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La voz de Pancho Villa

 

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  #1  
Old November 22, 2020, 08:41 AM
Tyrn Tyrn is offline
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La voz de Pancho Villa

Hi,

I've been reading It by Stephen King, in Spanish.

A snippet:


—Policías rurales, señorrr —respondió Richie,
con la voz de Pancho Villa, mientras se retorcía un
invisible bigote.




It makes me think, not for the first time, that there must be popular movies about Pancho Villa and the Mexican Revolution in general. It stands to reason. However, I did not manage to find any real classic with an original Spanish soundtrack. I must be missing something, surely.
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Old November 23, 2020, 07:05 AM
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Before he was a legendary and controversial revolutionary leader, he was a bandito who got in trouble with the rural police in Northwestern Mexico and the police lost the fight. He was a stocky man with a curled up mustache, who wore a big sombrero and he supposedly howled in defiance.
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Old November 23, 2020, 09:42 AM
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So much I hear about . I'm just asking about movies about Mexican Revolution or earlier history, originally filmed in Spanish. Looks like there is not a lot them. Everybody is welcome: Emiliano Zapata, Porfirio Diaz, Benjamín Argumedo...
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Old November 23, 2020, 01:09 PM
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"Viva Villa" was a very popular USA movie made in the early 1930's. I saw it. It is very good, but hyper-violent made before censorship was popular in Hollywood, I just checked on-line, and there are a lot of scenes dubbed in Spanish on Youtube. I saw a well produced Mexican documentary about him spoken in the finest Mexican Spanish.
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Old November 23, 2020, 06:55 PM
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Adding to what Poli said:

Pancho Villa has his special place in American popular culture, since he was the only Mexican who "invaded" American territory. He became the most common portrait of "the Mexican". Speedy Gonzales and Panchito Pistoles (to name only the ones I remember since childhood) are stereotypes after Villa's persona. Also, for many foreigners, the most visible Mexican character in history is him, as the guy with a big moustache riding a horse, shooting his gun in the air and leading a noisy gang of guys ravaging the land they roamed.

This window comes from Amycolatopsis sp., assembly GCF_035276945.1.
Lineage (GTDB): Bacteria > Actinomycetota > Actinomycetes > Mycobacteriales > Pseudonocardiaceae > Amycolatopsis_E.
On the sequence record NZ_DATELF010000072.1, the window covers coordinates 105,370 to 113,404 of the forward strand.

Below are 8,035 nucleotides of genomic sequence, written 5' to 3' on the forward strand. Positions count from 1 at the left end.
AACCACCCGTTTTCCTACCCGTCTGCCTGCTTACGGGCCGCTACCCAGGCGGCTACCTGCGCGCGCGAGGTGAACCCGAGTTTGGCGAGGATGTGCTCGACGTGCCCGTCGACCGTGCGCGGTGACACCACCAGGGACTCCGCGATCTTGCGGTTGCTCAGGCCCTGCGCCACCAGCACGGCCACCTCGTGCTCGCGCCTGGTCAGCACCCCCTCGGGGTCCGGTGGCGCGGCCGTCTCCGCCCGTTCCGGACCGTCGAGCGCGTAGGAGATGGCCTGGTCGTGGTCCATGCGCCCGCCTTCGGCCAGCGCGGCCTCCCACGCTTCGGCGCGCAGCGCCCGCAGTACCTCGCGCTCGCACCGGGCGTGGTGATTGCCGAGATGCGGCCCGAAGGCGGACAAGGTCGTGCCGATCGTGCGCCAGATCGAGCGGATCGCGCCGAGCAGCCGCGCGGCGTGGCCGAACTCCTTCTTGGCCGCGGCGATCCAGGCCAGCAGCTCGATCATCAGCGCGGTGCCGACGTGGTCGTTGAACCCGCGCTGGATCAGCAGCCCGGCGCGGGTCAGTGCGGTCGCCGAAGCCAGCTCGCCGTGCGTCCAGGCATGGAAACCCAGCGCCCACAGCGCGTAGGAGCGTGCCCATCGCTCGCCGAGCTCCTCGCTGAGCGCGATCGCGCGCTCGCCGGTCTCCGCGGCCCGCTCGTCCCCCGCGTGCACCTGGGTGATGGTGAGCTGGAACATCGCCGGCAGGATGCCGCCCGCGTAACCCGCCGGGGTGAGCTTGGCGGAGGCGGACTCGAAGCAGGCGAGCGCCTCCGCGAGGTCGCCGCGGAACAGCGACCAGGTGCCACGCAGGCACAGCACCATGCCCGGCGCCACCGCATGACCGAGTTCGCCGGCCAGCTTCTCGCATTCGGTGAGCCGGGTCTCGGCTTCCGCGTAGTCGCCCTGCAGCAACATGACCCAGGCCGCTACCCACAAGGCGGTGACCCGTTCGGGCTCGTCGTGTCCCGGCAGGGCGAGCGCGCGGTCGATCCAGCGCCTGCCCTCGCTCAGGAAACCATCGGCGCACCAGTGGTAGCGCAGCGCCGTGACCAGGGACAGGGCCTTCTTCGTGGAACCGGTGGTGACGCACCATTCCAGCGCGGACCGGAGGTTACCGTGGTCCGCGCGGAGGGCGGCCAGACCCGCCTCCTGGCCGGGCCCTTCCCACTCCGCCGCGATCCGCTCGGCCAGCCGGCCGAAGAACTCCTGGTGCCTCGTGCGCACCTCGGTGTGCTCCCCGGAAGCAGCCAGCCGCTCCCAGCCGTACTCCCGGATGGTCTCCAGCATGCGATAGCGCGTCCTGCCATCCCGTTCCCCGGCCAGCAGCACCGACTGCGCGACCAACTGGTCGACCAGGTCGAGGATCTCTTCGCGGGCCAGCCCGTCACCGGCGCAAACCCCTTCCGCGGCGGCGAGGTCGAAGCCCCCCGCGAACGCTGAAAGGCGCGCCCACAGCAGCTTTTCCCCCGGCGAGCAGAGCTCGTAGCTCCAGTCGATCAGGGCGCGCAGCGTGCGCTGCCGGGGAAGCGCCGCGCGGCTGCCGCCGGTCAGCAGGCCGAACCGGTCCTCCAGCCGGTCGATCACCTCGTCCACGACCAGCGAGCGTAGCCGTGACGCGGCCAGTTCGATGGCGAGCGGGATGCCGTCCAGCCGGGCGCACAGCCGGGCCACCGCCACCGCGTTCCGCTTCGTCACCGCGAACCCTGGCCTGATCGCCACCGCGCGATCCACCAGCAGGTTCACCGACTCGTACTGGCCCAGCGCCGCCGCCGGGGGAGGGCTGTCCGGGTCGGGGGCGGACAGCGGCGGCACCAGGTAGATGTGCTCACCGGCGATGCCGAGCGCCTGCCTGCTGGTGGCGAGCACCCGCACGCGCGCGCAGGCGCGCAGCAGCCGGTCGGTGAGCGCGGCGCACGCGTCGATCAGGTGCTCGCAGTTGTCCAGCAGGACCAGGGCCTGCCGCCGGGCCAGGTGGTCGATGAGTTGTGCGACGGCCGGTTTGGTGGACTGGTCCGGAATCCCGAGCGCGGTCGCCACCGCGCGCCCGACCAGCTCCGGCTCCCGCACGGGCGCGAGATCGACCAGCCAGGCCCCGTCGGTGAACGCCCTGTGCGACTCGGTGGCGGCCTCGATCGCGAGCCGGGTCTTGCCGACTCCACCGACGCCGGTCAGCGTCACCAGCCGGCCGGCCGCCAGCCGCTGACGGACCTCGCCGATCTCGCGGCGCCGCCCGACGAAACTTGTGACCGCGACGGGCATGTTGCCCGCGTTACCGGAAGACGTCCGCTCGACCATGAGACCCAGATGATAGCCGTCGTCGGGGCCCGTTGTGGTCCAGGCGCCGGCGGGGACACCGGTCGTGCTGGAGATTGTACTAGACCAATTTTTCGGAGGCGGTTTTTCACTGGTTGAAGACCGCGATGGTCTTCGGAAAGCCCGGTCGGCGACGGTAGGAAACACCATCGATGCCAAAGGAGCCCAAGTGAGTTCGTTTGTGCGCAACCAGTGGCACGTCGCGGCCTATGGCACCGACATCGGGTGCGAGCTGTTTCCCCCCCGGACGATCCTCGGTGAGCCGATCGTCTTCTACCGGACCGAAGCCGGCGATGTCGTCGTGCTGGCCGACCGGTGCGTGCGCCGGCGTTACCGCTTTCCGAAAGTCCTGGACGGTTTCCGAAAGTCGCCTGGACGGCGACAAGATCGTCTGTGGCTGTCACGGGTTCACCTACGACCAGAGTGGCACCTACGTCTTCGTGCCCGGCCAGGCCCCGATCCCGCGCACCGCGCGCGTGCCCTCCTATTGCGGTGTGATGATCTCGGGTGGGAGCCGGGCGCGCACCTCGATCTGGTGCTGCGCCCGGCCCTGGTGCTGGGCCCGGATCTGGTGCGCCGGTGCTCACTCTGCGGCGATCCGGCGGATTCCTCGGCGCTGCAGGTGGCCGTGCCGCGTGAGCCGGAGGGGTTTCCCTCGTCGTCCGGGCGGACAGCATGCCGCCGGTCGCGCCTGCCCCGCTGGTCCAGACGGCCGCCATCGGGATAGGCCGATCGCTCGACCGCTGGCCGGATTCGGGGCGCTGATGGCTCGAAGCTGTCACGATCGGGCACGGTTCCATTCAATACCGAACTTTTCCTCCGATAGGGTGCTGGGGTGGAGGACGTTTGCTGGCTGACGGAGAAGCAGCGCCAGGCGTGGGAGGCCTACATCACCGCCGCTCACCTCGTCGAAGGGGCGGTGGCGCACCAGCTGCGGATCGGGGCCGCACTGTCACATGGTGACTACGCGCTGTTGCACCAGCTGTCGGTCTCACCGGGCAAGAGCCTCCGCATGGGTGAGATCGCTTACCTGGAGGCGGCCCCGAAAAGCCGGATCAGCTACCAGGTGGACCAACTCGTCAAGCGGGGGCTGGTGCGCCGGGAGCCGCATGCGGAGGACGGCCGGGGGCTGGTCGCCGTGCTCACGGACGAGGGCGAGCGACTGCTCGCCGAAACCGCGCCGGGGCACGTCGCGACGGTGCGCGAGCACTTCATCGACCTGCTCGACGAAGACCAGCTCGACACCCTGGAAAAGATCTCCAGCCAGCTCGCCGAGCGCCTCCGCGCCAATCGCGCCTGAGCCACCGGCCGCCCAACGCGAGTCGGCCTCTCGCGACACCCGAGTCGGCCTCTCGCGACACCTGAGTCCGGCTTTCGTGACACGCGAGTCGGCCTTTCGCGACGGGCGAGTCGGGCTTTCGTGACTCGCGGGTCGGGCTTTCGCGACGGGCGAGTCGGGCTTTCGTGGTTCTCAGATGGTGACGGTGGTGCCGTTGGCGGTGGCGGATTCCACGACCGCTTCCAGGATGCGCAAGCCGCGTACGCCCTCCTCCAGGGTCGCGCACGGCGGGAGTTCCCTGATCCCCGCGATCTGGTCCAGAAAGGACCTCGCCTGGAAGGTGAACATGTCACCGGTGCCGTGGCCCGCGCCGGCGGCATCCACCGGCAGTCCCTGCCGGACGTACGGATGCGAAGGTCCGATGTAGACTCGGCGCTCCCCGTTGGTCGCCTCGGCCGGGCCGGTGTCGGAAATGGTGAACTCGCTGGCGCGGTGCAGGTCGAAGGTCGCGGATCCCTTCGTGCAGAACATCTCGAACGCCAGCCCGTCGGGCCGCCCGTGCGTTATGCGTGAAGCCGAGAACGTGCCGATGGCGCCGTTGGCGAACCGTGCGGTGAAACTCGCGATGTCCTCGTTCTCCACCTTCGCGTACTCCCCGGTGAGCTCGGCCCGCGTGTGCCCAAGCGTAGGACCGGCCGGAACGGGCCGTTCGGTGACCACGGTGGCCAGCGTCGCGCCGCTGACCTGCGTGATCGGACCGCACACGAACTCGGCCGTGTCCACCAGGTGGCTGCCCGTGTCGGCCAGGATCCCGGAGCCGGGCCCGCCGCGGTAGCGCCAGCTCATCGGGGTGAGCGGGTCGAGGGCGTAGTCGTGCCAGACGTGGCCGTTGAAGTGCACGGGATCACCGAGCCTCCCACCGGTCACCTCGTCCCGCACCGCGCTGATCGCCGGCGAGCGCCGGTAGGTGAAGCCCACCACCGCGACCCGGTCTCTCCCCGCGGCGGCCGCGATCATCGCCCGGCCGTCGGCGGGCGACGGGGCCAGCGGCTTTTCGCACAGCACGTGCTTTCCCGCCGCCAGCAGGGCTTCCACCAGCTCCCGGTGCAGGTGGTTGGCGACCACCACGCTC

Without any context, I assume the character in your book is simply doing the usual mockery of a Mexican accent (normally just characterized by stressing the "r" sound and probably a higher tone of voice) and he's mimicking a common gesture in many Mexican men with big moustaches that tend to continually touch and roll their facial hair.

Side note: The "Policía Rural" was originally a police force established to pacify the country, which had been quite unstable after the Independence war; it worked mostly along the roads communicating peasant communities and in their municipalities.
Porfirio Díaz used the police power to control uneasy communities and made it an instrument to extort rich businesspeople, to repress all kinds of movements questioning his power, and to murder anyone who would go against his will. Pancho Villa was one of the leaders of the Mexican Revolution, which toppled Díaz' government, with the ideal of establishing a new more democratic political regime in favor of the poor peasants and workers.

Here's a popular Mexican movie celebrating the man. Pedro Armendáriz is the actor playing Pancho Villa; it must be his most celebrated character during his career.

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Old November 25, 2020, 01:54 AM
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I've heard that Porfirio Diaz had the industrialization of Mexico in mind, among other things. The Científicos, that sort of thing. One cannot extort rich businesspeople and do industrialization at the same time, probably.
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Old November 25, 2020, 10:59 PM
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Porfirio Díaz was a war hero. He was a distinguished general during the French Invasion. He consolidated political stability by the end of the 1800s. He was a positivist and a progressive thinker, formed in an important freemason lodge; that's why he engaged positivists to design government policies.
He did attract a big amount of foreign investments and he was responsible for the economic growth of the country. But he also became a ruthless corrupt dictator who also benefited himself from selectively fighting crime. If an important manager from a foreign firm was kidnapped by a gang, he would negotiate the rescue, so the bandits would be executed, the manager would testify how great his government was and he would keep a part of the money. He prosecuted people who were not criminals, but exhibited them as such. He would send his military friends to regions that "needed to be pacified" to make temporary heroes to make the news and to drawn rebellions. The Mexican Revolution was not a gratuitous war. People rebelled against a cold-blooded autocrat who loved his country, but loved more his power.
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